Archive for February, 2008|Monthly archive page

The education show – impulse purchase in June

Well, the education show was well worth it, with lots of new technolog, and interesting demonstrations.

One thing that’s took my eye was a sub-£100 sub notebook.  I’ve been tempted by an eee pc,  and my friend really does rate it, but I still have a macbook for power laptop use.  I’m looking for something that’s maybe a little easier to carry on the train, and provide a diversion.

(oh, and also stop me buying an iPhone ahead of time

I’d already seen the preview of the Elonex One, and was pleased to have a hands-on test at the Education Show.  It’s got some innovative things, instead of a trackpad it has a rubber joystick-type thing.  The spec is lower than the eee, but it’s also a little more rugged, and the keyboard is detachable.

For those that thought it looked a little top-heavy, it’s got a little fold out foot at the back to prevent it toppling.

The complete spec is here, and I’m hoping by reserving one today I’ll be in the early group of the first 200,000.  So it’s win-win, instant gratification now by having it reserved, then I’ll receive it in June.

Now, let’s see what colour I’ll choose.

Less techie stuff about the show later.

Still here

I’ve not had chance to blog for a couple of days.  Work is a little frantic at the moment, as it usually gets around this time of the year.

In addition to the teaching and project supervising, we’re getting marks and moderation completed for exam boards for the first semester, and also preparing all the information for moderation for the existing one.

On top of this I have a huge admin burden from the course director role.  As I bemoaned to someone in an email this morning –

I have pressures from the students, who are (rightly) more demanding than normal undergraduate students, from my own management, from e-skills, and from my own wish to ‘do right’ by the course and students.

I always said that middle management was the worst level to be, as you get hit from above and below – course directorship feels the same!

But after a lot of hassle I got most of the students to the guru video lecture last night, before heading off to Harborne for my first T324 tutorial.  Only three out of eighteen students turned up, which is not a high number, but about what was expected.  I hope they found it useful, and I’ve had some good feedback via email today.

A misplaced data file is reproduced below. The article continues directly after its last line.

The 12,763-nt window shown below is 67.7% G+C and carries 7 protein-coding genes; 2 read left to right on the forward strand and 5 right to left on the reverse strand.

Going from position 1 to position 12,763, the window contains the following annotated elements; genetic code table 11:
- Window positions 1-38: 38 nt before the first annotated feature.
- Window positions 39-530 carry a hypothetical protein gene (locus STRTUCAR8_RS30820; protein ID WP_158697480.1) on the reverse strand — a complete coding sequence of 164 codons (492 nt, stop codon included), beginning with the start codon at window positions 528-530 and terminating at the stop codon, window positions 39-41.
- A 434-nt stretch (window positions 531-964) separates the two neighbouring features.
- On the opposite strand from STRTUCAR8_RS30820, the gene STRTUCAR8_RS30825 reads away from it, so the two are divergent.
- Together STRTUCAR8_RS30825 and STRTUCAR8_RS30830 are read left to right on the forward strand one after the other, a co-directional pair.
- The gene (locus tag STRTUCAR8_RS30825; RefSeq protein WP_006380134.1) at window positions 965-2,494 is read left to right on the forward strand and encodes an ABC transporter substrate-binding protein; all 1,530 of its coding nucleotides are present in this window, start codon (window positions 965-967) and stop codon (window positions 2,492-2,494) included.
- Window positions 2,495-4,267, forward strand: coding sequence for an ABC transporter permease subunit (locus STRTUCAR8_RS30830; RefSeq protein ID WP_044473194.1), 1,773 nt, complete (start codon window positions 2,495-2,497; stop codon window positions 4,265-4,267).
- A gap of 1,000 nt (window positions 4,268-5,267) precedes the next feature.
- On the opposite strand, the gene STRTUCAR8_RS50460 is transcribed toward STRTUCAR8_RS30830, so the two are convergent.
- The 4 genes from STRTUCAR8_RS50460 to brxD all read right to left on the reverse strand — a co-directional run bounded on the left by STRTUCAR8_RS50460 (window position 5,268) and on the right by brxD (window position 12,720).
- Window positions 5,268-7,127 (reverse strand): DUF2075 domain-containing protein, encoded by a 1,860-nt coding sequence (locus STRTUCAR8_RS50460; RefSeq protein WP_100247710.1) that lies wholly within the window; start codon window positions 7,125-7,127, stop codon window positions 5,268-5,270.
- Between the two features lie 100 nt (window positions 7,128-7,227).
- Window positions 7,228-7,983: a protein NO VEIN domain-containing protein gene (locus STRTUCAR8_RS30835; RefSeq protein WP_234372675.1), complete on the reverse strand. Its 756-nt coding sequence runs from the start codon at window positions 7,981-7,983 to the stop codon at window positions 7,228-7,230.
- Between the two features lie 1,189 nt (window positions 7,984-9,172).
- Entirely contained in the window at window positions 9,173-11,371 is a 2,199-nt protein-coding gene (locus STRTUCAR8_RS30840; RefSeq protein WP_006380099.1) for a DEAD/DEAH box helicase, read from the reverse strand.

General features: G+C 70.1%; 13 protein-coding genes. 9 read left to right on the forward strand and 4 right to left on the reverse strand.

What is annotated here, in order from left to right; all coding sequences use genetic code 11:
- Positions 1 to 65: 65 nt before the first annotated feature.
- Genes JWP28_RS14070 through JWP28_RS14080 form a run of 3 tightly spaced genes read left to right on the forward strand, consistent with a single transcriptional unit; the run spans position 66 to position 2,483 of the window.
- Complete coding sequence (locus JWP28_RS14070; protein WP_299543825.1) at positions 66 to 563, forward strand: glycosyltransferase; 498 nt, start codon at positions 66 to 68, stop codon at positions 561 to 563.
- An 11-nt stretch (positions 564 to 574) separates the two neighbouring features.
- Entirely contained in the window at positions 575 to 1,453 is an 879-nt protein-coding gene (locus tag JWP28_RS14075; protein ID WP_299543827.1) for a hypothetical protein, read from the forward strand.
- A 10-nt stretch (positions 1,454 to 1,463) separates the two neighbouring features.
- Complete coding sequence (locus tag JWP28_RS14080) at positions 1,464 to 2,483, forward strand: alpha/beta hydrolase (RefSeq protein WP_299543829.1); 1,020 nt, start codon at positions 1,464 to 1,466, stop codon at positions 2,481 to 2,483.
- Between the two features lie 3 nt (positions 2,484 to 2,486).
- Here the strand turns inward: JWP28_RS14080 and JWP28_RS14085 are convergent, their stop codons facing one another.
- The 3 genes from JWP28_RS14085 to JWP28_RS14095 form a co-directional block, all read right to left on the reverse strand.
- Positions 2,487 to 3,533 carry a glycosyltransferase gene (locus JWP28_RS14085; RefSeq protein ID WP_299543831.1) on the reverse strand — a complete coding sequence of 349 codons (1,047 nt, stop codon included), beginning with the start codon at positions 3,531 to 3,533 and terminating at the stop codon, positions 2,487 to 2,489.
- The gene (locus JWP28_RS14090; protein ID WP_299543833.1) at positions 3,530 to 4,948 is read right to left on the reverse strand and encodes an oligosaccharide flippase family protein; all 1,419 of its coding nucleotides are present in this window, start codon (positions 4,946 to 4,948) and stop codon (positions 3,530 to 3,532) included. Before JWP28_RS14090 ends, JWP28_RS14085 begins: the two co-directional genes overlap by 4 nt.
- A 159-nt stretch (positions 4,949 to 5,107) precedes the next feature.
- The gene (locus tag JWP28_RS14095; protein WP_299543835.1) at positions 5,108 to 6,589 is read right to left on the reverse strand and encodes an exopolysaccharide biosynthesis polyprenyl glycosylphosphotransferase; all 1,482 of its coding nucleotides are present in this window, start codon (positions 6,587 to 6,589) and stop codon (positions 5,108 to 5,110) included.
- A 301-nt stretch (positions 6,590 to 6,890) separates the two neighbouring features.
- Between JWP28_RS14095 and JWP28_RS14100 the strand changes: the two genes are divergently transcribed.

Tomorrow is the Education Show at the NEC, and rather than being a passive observer I’m going with a handful of ITMB brochures which I’m hoping to hand out to the local colleges who usually have a stand there.  Let’s see what happens there… and what freebies I can pick up (it’s usually the easiest way for me to stock up on stationery for the year, given the somewhat draconian steps I have to go through to get a green pen for moderation).

iPlayer problems?

Is it possible that the streaming version of iPlayer is a victim of it’s own success?

There’s been some articles demonstrating that the amount of streaming within the UK has dramatically increased, and The Register has attempted to quantify the cost of this as 1p per minute streamed for each ISP customer.

In other words, viewing iPlayer today costs your ISP a penny a minute – but the ISP isn’t gaining any additional revenue from you. Nor is it being subsidised by the content provider, the BBC, to carry those streams.

On a personal note, I’ve experienced problems streaming iPlayer over the last couple of weeks.  This was brought to a head at 4 o’clock this morning (have I mentioned my insomnia in the past… several times) when trying to re-watch the excellent ‘Being Human’ (three more days to watch, and I implore you to sign the petition to commission it as a series).

Now 4am cannot be a heavy duty time for my much criticized (especially by me) ISP TalkTalk, but iPlayer was stuttering and having problems from about 5 minutes into the programme.  Because the way that the streaming iPlayer screen dims then brightens when buffering, it quickly becomes annoying, and then after about 10 minutes unwatchable.

I’ll do some more testing at various times to see if I can find a pattern.  It could be that I just picked a popular stream (it’s number six in the iPlayer viewing charts at the moment).

But there’s also a cause for concern if the rumors of iPlayer being available on AppleTV and iPhone are true – surely this will dramatically increase the demand for a product which appears to be unsustainable on the existing infrastructure to most homes?

Drained

I’ve been fighting this cough and sore throat for over a fortnight now, and it’s now starting to impact my work.  I’m guessing (apart from the ability to write), a voice is a lecturer’s most important tool.  I need to preserve mine.  I’m dosed up on antibiotics, and the doctor has threatened an inhaler if I’m not fit next Friday.

So an impromptu need to help more with the Open Day at BCU may not have been the best, projecting my voice in the second largest lecture theatre in the university. Still, we seemed to have done well, with some reasonable and intelligent questions from the audience.

I’m making a conscious effort to minimise conversations over the next few days, to be fit for a demanding week.  It’s not just teaching, There’s also OU tutorials, exam boards a-plenty, and important information to transmit to students before the ITMB guru lecture.